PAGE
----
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Question about a recent cigar

A few weeks ago, I purchased the Oliva G, Nub Cameroon, Nub Habano, Nub Connecticut, Oliva O and Oliva V.  I had a great experience with the G and the Habano.  I loved the first inch or so of the V, and had no strong feelings either way for any of the nubs.  My question is, could I be cutting off too little of the cigar and over heating it for the taste to change so drastically within inches of the first light?

How do you know when you're smoking the cigar too fast?  I got so excited with the flavor of the V that I guess I smoked it too fast because it became tart, and stale tasting -- which is nothing like I experienced at first.

help!!!

Comments

  • JCizzleJCizzle NYCPosts: 1,912 ✭✭
    I try not to overthink these things, but from what I understand: If the cigar has a cone shape after ashing, you are smoking too fast. If it has a hollowed out shape, then you're smoking too slow.
    Light 'em up.
  • MephistoMephisto Posts: 508
    J, I didn't know that about the ash. . .I've always gone by taste. If it tastes burnt or bitter (in a bad way), I'm probably smoking too fast. Now I'm going to be extra goofy about looking at the ash. I keep looking at it, but I don't really know what I'm looking at.
  • JCizzleJCizzle NYCPosts: 1,912 ✭✭
    Yeah, that's just what I've read, I don't really pay all that much attention to it. I light the cigar, smoke it until it's gone or I'm done with it, and that's it. lol
    Light 'em up.
  • j0z3rj0z3r Posts: 9,403
    A general rule of thumb is to take a puff a minute...a general rule that I don't tend to agree with for all cigars, but it's not a bad one to follow starting out. A cigar will let you know if you're smoking too fast or too slow...too fast and it will tend to heat up and you'll get a bitter, acrid taste coming though...too slow and it will go out, requiring a relight. So try and pay attention to what the cigar is telling you through taste, temperature (of the smoke) and the shape of the cherry after you ash, and pace yourself accordingly.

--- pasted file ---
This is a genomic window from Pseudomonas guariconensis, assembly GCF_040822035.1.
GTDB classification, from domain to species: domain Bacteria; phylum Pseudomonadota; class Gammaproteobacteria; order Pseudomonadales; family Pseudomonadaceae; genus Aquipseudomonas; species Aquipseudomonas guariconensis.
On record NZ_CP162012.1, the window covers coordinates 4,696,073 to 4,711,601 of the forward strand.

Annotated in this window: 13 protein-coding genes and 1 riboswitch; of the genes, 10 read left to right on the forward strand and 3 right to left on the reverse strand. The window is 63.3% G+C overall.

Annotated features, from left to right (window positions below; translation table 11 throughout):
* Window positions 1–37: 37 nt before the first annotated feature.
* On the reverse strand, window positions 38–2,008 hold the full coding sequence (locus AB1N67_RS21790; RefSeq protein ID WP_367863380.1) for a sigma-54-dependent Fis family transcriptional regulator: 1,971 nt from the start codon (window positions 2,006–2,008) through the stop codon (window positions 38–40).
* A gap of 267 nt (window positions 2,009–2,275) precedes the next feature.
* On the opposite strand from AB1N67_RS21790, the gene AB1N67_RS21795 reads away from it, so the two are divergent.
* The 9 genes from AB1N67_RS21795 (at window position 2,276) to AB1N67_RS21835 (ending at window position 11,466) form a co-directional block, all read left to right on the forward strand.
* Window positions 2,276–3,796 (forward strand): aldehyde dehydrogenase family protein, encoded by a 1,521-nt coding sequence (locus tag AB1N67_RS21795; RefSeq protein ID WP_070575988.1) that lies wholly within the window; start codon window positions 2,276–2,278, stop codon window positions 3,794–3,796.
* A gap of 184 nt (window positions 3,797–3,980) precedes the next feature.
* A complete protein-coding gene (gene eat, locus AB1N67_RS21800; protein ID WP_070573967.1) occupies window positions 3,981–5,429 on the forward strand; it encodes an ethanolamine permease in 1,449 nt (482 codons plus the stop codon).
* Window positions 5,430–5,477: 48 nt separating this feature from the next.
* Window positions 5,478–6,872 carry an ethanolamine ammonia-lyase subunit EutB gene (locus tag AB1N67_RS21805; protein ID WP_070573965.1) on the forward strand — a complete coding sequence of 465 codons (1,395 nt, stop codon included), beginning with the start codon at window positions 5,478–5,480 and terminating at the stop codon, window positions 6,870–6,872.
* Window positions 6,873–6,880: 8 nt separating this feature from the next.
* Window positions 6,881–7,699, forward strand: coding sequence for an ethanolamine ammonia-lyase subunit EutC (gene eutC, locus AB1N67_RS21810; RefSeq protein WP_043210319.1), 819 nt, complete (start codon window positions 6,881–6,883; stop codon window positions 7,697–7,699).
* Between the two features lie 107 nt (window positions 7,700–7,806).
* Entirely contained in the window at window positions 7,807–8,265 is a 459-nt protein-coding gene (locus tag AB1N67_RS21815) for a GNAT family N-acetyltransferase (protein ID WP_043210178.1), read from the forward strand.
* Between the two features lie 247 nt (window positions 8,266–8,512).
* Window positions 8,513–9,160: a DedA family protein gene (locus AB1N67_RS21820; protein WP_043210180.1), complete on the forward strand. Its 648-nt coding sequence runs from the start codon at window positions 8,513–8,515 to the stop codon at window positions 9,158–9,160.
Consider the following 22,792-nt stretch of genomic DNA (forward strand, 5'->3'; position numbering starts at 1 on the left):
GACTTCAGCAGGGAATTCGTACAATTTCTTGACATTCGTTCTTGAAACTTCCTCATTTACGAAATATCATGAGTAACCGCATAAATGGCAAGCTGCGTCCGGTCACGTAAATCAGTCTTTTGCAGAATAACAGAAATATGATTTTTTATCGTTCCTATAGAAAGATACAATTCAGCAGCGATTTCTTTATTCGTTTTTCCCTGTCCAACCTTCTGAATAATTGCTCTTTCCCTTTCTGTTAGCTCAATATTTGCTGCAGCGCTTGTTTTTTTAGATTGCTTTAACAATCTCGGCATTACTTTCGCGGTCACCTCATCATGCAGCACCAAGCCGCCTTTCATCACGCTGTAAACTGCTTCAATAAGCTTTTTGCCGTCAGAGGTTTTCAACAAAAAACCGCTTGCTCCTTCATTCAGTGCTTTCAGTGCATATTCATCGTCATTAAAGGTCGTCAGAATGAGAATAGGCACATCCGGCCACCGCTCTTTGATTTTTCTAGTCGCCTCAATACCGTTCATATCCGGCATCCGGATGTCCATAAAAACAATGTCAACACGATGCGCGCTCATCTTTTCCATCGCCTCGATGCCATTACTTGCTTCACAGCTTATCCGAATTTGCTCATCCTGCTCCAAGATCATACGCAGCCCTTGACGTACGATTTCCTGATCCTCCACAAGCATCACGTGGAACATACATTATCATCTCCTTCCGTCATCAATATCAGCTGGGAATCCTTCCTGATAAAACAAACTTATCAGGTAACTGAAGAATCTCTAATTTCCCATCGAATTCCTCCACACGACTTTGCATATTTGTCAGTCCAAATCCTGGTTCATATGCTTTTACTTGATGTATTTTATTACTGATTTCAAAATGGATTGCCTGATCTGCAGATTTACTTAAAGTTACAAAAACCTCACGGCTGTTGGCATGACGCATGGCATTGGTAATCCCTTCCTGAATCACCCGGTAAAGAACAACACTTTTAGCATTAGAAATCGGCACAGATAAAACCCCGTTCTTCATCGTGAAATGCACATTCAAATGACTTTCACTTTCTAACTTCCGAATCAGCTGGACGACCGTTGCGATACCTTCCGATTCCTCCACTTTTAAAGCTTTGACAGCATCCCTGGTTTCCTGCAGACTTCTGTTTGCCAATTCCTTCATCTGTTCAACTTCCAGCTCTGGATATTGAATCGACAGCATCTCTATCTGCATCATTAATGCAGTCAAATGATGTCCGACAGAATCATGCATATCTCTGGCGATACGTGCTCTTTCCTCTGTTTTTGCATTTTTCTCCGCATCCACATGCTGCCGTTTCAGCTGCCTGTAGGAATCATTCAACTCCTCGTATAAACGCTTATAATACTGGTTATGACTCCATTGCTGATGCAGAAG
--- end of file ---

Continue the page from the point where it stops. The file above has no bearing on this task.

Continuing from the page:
• mfotismfotis Posts: 720 ✭✭
    j0z3r:
    A general rule of thumb is to take a puff a minute...a general rule that I don't tend to agree with for all cigars, but it's not a bad one to follow starting out. A cigar will let you know if you're smoking too fast or too slow...too fast and it will tend to heat up and you'll get a bitter, acrid taste coming though...too slow and it will go out, requiring a relight. So try and pay attention to what the cigar is telling you through taste, temperature (of the smoke) and the shape of the cherry after you ash, and pace yourself accordingly.
    +1
  • Amos_UmwhatAmos_Umwhat West TNPosts: 6,268 ✭✭✭✭✭
    j0z3r:
    A general rule of thumb is to take a puff a minute...a general rule that I don't tend to agree with for all cigars, but it's not a bad one to follow starting out. A cigar will let you know if you're smoking too fast or too slow...too fast and it will tend to heat up and you'll get a bitter, acrid taste coming though...too slow and it will go out, requiring a relight. So try and pay attention to what the cigar is telling you through taste, temperature (of the smoke) and the shape of the cherry after you ash, and pace yourself accordingly.
    This is spot on advice, another possibility is that your cigar wasn't rested long enough, as in maybe the open end was there, but the benefit of resting hadn't fully made it through the cigar. Learning the timing is really your most important step though, well, that and using your nose.
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  • fla-gypsyfla-gypsy Posts: 3,024 ✭✭
    JCizzle:
    Yeah, that's just what I've read, I don't really pay all that much attention to it. I light the cigar, smoke it until it's gone or I'm done with it, and that's it. lol
    My philosiphy as well.
  • GadwinDuilGadwinDuil Posts: 474
    JCizzle:
    Yeah, that's just what I've read, I don't really pay all that much attention to it. I light the cigar, smoke it until it's gone or I'm done with it, and that's it. lol
    This is what cigar maker's suggest and I think is the best thing to go off of. The reason being is if you smoke too fast, the taste is more from the wrapper than from the filler, and the opposite is true for smoking too slow. When you ash, if the cherry is nice and flat then it suggests a good speed burn.

    "The taste of a cigar is supposed to come from a come from a specific mix of the wrapper and filler burning together and is obtained by smoking at the proper pace"

    I've been told something along those lines a few times by cigar reps. My personal philosophy follows this rule but if I'm enjoying a cigar, I don't give a hoot how fast or slow it's smoking :-)
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